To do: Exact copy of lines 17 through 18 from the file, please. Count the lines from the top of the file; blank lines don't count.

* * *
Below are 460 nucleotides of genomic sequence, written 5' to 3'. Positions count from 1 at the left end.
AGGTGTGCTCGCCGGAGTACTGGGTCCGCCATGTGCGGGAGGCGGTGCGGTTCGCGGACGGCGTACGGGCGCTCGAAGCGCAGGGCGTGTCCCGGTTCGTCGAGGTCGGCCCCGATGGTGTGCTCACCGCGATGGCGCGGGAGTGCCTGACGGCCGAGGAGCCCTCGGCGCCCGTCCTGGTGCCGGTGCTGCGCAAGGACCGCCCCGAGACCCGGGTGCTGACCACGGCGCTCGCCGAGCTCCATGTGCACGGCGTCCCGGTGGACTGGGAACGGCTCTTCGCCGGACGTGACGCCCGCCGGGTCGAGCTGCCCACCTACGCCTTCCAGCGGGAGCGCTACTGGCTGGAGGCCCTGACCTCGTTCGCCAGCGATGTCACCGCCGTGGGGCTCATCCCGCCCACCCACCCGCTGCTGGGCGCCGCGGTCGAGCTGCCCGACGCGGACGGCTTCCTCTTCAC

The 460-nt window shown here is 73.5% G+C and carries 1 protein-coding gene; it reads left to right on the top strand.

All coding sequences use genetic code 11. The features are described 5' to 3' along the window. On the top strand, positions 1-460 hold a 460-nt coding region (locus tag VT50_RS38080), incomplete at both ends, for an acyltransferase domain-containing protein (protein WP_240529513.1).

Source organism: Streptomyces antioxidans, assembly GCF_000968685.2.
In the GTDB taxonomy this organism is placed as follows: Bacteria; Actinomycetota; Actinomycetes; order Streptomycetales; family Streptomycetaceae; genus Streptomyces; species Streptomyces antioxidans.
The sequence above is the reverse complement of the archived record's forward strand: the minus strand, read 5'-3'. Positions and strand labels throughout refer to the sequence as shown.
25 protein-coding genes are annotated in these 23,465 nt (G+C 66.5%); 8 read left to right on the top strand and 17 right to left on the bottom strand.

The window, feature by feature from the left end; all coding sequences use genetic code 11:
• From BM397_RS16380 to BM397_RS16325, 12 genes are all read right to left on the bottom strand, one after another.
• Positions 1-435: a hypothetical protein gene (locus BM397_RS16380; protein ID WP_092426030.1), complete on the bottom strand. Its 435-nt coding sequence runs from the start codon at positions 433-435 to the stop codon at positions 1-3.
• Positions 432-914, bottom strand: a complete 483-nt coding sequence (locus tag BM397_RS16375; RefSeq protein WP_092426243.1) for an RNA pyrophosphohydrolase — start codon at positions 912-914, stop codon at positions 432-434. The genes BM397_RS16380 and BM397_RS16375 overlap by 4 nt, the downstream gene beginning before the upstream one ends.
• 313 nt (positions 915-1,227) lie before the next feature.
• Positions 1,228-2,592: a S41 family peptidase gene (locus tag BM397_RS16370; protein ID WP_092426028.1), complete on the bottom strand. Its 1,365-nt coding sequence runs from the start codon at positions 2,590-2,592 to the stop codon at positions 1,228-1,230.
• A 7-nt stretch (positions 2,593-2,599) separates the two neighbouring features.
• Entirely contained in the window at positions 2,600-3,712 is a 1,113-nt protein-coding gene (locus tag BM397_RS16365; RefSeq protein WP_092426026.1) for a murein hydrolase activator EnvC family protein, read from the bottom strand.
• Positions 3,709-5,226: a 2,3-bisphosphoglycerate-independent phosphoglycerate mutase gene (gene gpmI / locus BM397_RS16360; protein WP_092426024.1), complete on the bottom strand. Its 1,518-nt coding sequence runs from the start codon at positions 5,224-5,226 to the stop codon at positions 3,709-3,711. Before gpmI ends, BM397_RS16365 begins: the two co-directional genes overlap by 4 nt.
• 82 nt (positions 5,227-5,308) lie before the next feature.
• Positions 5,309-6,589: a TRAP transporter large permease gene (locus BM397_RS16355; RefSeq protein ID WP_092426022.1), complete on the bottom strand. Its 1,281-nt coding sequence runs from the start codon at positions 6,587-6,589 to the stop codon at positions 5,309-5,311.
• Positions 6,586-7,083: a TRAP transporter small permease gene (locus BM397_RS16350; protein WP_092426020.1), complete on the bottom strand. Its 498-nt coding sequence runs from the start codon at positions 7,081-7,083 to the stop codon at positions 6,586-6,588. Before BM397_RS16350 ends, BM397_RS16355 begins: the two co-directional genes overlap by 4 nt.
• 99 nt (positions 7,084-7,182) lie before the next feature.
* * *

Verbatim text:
• Positions 3,709-5,226: a 2,3-bisphosphoglycerate-independent phosphoglycerate mutase gene (gene gpmI / locus BM397_RS16360; protein WP_092426024.1), complete on the bottom strand. Its 1,518-nt coding sequence runs from the start codon at positions 5,224-5,226 to the stop codon at positions 3,709-3,711. Before gpmI ends, BM397_RS16365 begins: the two co-directional genes overlap by 4 nt.
• 82 nt (positions 5,227-5,308) lie before the next feature.